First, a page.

US 7290356 B2
Articles of footwear having a unitary midsole with an integrally molded toe cap that extends over the wearer's toes are disclosed, in which the midsole is molded in multiple sections one of which includes the integrally-molded toe cap which are joined to one another to provide the unitary midsole.
1. An article of footwear having a heel and a toe and an axis extending therebetween and comprising a molded midsole and an outsole,
a. the midsole comprising multiple separate sections including a forefoot-supporting section and a midfoot- and heel-supporting section or sections, these separate sections are molded and flexible sections affixed to one another at one or more flexible joints intersecting the axis and being bendable in a non-parallel direction relative to the axis, the forefoot-supporting section terminating in an integrally-molded toe cap; and
b. the outsole extending over multiple separate sections of the midsole and itself having an integrally-molded toe section extending upwards over at least a portion of the midsole toe cap, said outsole concealing at least the majority of at least one of the one or more flexible joints in the midsole.
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This application is a an application claiming the benefit under 35 USC 119(e) U.S. Application 60/578,328 filed Jun. 8, 2004, incorporated herein by reference in its entirety.
Shoes and sandals typically include an upper joined to a sole assembly. The sole assembly commonly includes an outsole, a midsole and an insole. While in some cases these components can be cut out of sheet stocks of various types, it is becoming ever more popular particularly in the cases of sport shoes, sport sandals, running shoes and the like to mold the various sole components and join them together using glues, heat and/or pressure. We have recently introduced a line of sports shoes and sandals which can be characterized as having a substantial degree of covering over the wearer's toes. In the case of sandals, this provides an unprecedented degree of protection to the wearer's feet and especially toes. It also imparts a distinctive and attractive design element to the footwear and can contribute to durability.
This toe covering can be achieved by integrally molding the toe protection into the outsole such that when the outsole is incorporated into the footwear the desired toe protection is provided. This approach can be seen in U.S. Pat. Nos. D 498,575 and D 498,523, issued from U.S. Ser. Nos. 29/173,098 and 29/173,099, filed on Dec. 20, 2002. As set forth herein, we have now found that the toe protection can also be provided by the combination of a toe cap integrally molded into the midsole and an upward-sweeping toe protection area integrally molded into the outsole to correspond to and cover at least a portion of the integrally-molded toe cap on the midsole.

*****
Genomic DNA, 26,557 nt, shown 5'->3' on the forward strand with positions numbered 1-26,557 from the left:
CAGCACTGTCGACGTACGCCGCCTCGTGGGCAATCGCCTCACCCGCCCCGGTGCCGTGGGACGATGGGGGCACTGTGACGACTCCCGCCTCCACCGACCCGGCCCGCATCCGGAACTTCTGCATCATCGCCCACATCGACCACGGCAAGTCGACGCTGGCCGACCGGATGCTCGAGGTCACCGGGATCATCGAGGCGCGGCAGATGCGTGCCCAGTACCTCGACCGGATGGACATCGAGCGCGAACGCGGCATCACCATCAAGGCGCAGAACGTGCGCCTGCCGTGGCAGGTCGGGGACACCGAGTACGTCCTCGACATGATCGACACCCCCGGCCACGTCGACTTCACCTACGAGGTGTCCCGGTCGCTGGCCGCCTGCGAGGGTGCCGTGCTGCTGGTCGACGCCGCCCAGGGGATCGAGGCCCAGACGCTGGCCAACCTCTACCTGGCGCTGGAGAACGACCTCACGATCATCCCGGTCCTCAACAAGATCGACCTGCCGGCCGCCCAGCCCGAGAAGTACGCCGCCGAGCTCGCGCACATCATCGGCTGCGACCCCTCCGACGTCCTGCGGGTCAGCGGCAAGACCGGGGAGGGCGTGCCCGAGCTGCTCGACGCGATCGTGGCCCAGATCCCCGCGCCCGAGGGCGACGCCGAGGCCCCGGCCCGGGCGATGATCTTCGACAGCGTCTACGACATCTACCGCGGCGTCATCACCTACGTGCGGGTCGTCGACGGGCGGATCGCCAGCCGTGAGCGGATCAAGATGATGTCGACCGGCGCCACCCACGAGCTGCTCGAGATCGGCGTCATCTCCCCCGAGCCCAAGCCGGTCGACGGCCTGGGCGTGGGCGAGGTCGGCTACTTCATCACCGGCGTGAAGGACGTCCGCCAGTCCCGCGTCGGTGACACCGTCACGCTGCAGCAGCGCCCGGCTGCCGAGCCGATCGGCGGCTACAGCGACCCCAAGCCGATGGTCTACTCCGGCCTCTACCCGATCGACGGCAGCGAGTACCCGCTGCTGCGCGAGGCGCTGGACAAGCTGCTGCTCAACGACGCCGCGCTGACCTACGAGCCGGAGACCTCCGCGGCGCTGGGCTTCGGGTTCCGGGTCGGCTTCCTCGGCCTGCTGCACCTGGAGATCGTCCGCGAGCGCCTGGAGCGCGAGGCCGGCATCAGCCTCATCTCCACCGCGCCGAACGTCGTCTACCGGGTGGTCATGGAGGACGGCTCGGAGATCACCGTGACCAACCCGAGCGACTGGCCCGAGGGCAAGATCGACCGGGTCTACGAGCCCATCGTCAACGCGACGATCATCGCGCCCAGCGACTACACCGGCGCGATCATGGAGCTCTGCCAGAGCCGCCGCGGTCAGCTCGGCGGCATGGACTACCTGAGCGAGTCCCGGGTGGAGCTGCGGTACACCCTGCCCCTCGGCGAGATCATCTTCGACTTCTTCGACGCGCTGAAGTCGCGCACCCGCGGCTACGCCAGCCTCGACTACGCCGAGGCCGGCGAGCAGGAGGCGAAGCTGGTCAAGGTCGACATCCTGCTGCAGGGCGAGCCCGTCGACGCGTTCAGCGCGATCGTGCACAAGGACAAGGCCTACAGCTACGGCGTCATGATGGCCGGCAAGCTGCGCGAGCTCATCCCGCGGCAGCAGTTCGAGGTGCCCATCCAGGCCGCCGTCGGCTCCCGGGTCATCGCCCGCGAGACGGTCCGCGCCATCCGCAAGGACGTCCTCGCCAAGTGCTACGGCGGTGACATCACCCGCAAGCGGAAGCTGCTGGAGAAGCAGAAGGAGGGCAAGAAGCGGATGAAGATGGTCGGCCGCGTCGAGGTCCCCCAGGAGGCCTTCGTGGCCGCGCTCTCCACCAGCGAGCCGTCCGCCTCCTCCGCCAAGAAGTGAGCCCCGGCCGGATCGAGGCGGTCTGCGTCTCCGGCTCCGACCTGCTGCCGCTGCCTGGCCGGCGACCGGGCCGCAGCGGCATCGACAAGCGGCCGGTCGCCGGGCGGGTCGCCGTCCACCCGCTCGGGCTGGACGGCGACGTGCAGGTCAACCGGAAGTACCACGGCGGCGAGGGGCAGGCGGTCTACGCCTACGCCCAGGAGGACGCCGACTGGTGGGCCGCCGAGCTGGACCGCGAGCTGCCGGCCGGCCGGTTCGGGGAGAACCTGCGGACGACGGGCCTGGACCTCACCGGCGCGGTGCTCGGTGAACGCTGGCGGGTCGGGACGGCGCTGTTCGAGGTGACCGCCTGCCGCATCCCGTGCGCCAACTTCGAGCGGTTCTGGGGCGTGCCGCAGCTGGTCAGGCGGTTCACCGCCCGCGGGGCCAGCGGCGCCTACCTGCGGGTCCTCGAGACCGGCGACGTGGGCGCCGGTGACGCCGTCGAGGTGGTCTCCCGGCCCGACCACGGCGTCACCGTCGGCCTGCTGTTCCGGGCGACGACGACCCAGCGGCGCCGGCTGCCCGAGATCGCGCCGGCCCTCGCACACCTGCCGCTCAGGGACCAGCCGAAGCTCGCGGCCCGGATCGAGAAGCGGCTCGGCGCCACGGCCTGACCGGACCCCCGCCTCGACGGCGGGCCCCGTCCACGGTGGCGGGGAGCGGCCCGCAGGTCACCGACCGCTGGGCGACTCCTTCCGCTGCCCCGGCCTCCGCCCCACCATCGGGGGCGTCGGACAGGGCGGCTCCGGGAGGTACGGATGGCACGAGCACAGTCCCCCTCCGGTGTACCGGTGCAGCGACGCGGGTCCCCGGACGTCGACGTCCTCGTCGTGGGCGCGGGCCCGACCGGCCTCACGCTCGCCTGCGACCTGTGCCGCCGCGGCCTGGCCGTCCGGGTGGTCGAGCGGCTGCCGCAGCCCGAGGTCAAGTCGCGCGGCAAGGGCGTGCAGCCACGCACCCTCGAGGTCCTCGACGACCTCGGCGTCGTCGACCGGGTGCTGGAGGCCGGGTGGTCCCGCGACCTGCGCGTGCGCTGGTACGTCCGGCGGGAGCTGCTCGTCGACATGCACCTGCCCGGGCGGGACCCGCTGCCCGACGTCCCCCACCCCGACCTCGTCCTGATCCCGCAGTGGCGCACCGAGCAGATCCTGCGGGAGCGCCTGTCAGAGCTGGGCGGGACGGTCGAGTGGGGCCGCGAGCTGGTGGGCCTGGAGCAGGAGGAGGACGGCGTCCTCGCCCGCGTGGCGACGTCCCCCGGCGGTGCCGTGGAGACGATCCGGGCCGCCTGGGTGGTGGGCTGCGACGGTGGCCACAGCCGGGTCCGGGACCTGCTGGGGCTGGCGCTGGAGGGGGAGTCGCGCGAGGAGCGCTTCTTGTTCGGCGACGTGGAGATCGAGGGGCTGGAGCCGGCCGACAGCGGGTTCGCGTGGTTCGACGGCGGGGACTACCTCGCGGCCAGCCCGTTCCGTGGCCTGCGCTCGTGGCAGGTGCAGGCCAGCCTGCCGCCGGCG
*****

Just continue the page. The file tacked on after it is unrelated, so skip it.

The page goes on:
This sort of midsole construction presents a difficulty in manufacturing. The materials employed in midsoles are most commonly foamed materials that are somewhat flexible and resilient. However, the midsole does serve an important role in defining the overall shape and flexibility of the final footwear product. In this role the midsole needs to have a substantial degree of structure and rigidity. This needs to be accomplished with a molded midsole as molding is the most cost effective and accepted way to form a midsole. This means that the shape in which the molded midsole is incorporated into the footwear product should correspond closely to the shape into which it has been molded so that this shape can be maintained during manufacture and into the final footwear product.
When molding a midsole having a substantial toe covering or cap a special problem occurs. A conventional molding process can not be easily used. For a conventional midsole having a bottom surface and a top surface and optional sidewalls that are either vertical or gradually outwardly flaring but not having a toe cap a simple two piece injection mold can be used with the female section of the mold defining the bottom surface and the outside surface of any side walls and the male part of the mold defining the top or inner surface of the midsole and the inside surface of any side walls. This mold can be conventionally closed to make the midsole and when opened after injecting the midsole foam, permitting the molded part to be simply lifted out. The presence of the integrally-molded toe cap changes this considerably as the overlaying toe piece makes it difficult if not impossible to form the midsole with a conventional two piece mold as the female mold section would essentially surround the outer portion in the toe region with the male section present within the toe section and this would prevent the direct separation of the two mold halves and simple removal of the product midsole.
The prior art includes the following U.S. Patents and Applications which describe multi-piece midsoles: U.S. Pat. Nos. 130,162; 168,051; 3,444,572; 4,676,010; 6,405,456; 6,516,540; and 6,715,218 and applications Ser. Nos. 2002/0184793 and 2003/0172458.
We have now discovered a new design and manner of construction for a midsole with a toe cap integrally molded thereto. This new design and manner of construction gives rise to a new manner of making a molded midsole, as well. This design and manner of construction, while somewhat more complicated than conventional midsoles and methods of manufacture, does greatly simplify the manufacture of a molded midsole with an integral overlying or overextending toe cap.